A new study shows that while innovators benefit from all collaborations, collaborations with creative stars are more likely to lead to breakthrough innovations — and enable the innovator to emerge as a creative star in his or her own right.
Past research has demonstrated the benefits of collaboration in creative endeavours. A new study drills down into the issue of collaboration and creativity by asking the question: does the quality of the collaborator make a difference? The results of the study are unequivocal: collaborator quality makes a difference in the outcome of creative innovation efforts.
According to the study’s result, innovators gain more benefit from collaborations with ‘creative stars’ — those who thanks to their extraordinary creative talent make disproportionally influential contributions to their fields — than with ‘non-stars.’ In fact, the results went even further by showing that innovators who collaborated with creative stars were more likely to become creative stars themselves.
The reason lies in the difference between the contributions of nonstar and star collaborators. Non-star collaborators help innovators get access to diverse sources of information and inspiration — different ideas, different personal backgrounds, different ways of framing problems — that they can use to generate new ideas.
Accumulating diverse information is important, but how do you transform that diverse information into breakthrough innovative ideas? This is where star collaborators stand out. Star collaborators teach innovators, through observation and practice, how to synthesize (i.e. integrate) diverse, even contradictory, ideas and information into a completely new idea. Creative synthesis knowledge and skills separate creative stars from non-stars — which is why acquiring these skills through collaboration can turn innovators into creative stars.
The study also looked at whether social network cohesion influenced the chances of innovators emerging from collaborations as a star. Social network cohesion refers to the level of overlap between the networks of an innovator and a collaborator. High network cohesion means that the innovator’s collaborators work with each other. Low network cohesion means that the innovators have collaborators who don’t know or work with each other.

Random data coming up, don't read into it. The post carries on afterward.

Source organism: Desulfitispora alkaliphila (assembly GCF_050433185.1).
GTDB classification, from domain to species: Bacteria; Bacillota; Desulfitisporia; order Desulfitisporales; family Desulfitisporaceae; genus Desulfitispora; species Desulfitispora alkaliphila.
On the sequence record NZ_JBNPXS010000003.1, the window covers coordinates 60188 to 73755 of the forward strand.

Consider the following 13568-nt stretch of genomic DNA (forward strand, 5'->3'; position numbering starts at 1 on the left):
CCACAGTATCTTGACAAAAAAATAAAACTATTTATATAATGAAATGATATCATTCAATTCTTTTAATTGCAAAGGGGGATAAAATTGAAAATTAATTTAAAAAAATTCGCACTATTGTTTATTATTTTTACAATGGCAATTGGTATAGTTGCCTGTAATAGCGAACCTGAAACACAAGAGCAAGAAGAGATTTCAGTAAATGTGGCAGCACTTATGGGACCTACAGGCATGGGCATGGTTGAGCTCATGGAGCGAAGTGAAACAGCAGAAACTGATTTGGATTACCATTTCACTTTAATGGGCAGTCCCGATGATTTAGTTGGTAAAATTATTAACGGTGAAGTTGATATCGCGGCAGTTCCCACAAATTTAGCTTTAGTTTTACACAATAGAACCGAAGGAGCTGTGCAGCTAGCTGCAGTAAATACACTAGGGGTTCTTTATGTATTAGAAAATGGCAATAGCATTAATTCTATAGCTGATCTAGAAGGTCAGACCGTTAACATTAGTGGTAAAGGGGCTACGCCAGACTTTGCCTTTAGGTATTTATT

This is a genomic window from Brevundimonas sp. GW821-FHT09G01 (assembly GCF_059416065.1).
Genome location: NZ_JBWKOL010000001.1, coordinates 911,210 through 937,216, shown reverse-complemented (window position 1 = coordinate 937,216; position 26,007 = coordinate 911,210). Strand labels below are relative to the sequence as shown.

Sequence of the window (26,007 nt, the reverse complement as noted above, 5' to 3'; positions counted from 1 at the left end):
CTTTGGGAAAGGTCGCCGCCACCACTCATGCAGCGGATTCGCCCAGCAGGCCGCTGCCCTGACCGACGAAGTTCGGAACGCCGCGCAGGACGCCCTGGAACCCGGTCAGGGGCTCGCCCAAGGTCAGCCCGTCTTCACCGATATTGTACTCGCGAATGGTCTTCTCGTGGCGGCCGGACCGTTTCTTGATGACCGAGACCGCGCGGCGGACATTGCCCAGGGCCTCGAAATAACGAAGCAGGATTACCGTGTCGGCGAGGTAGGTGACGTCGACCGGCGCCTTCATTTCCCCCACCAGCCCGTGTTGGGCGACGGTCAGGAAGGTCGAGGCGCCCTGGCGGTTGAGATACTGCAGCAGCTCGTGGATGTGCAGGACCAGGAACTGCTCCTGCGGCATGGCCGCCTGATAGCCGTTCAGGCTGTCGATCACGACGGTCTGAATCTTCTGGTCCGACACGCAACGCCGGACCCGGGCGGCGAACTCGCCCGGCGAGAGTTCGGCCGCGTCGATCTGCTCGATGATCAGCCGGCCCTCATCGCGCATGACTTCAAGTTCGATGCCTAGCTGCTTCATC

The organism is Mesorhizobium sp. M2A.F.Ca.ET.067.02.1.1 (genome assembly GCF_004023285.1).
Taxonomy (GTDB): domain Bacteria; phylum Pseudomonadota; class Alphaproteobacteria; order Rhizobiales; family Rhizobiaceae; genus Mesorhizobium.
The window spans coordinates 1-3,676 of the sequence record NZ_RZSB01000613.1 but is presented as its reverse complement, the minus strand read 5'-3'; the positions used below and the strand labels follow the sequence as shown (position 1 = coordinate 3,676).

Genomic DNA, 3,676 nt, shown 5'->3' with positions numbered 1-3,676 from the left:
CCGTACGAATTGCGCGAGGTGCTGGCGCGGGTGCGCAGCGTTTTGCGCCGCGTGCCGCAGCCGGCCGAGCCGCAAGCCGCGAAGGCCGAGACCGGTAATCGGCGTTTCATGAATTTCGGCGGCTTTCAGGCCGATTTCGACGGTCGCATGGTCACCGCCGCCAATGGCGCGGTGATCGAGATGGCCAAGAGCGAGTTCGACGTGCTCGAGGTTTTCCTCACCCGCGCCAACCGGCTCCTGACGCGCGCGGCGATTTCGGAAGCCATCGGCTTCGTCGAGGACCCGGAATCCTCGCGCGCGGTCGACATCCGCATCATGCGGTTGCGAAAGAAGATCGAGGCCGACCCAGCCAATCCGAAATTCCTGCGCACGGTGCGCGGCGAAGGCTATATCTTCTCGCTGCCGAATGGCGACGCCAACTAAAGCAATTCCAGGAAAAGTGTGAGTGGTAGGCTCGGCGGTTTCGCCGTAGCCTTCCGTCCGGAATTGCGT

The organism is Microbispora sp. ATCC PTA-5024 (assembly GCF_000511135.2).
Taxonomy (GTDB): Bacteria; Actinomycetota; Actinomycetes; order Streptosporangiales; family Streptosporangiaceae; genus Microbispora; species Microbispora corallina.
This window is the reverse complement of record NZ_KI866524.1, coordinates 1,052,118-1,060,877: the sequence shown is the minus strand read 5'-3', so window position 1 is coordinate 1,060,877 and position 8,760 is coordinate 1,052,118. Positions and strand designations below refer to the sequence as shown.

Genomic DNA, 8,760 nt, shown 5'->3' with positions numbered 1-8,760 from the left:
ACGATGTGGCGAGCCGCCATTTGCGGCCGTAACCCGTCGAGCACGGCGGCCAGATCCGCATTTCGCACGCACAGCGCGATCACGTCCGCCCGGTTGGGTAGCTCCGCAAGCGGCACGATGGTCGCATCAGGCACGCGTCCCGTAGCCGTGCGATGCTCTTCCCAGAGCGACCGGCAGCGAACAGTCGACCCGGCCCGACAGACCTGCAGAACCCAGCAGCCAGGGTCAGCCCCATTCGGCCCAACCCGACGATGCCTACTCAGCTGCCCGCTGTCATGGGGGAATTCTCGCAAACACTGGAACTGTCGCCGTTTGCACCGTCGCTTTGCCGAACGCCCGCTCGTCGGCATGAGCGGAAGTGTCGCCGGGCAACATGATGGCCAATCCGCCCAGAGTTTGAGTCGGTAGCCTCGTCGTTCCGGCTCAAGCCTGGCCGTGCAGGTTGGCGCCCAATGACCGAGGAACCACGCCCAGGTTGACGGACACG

High network cohesion can be detrimental to innovation because collaborators who consistently work with each other are often going to share common beliefs and experiences, which impedes the acquisition of diverse information.
Because diverse information is the principal contribution of nonstar collaborators, high network cohesion reduces the chances of an innovator working with a nonstar collaborator from emerging as a star. The opposite effect, the study found, occurs with star collaborators: high network cohesion increases the chances of an innovator working with a star collaborator to emerge as a star.
The reason is that the principal contribution of star collaborators is not diverse information but creative synthesis skills, which are positively impacted by high network cohesion. Collaborators with experience working with each other are going to have a common understanding of gaps and problems with the current paradigm of the innovation, and easily communicate with each other (many will share frames of reference), both of which support the process of creative synthesis.
The study revealed the same opposite effects when it focused on focused on expertise similarity (the overlap in expertise, for example, knowledge about techniques or new products in their fields — between the innovator and his or her collaborators). Again, high expertise similarity reduces information diversity, and thus reducing the benefit of collaborating with non-stars. In contrast, an overlap of expertise makes it easier for a collaborator to explain and guide an innovator in pulling together disparate ideas and information into a new idea. It is especially easier to adapt new knowledge when it is linked to familiar concepts and ideas.
In short, the study demonstrates that for a variety of reasons, the chances for an innovator to emerge as a creative star increases if the innovator collaborates with creative stars.
A Note on the Data
The study was based on statistical analyses of a database of design patents issued by the U.S. Patent and Trademark Office between 1975 and 2010.
Design patent applications are a treasure trove of information, not only listing the name of the designer and date of the application, but also listing the designer’s collaborators and including citations of other patents that influenced the design.
The researchers used citations from other patent applications to measure the popularity of a designer: the more citations to a designer’s patent(s), the greater the designer’s influence. When the number of citations of a designer reached the level of the top 2% of citations, the designer had reached ‘star’ status.
From this database, the researchers could also put together a comprehensive collaborative history for each designer — i.e. whether they had collaborated with star designers and/or nonstar designers or whether they had any collaborators at all.
The quality of collaborators makes a difference in whether or not an innovator emerges from these collaborations as a creative star. Paradoxically, even elements that can undermine the effectiveness of collaborations, such as network cohesion and expertise similarity, can become assets if the collaborators are creative stars. Companies who want to develop their own stars should take care to ensure that their high potential innovators and other creatives collaborate as much as possible with the creative stars in their fields.
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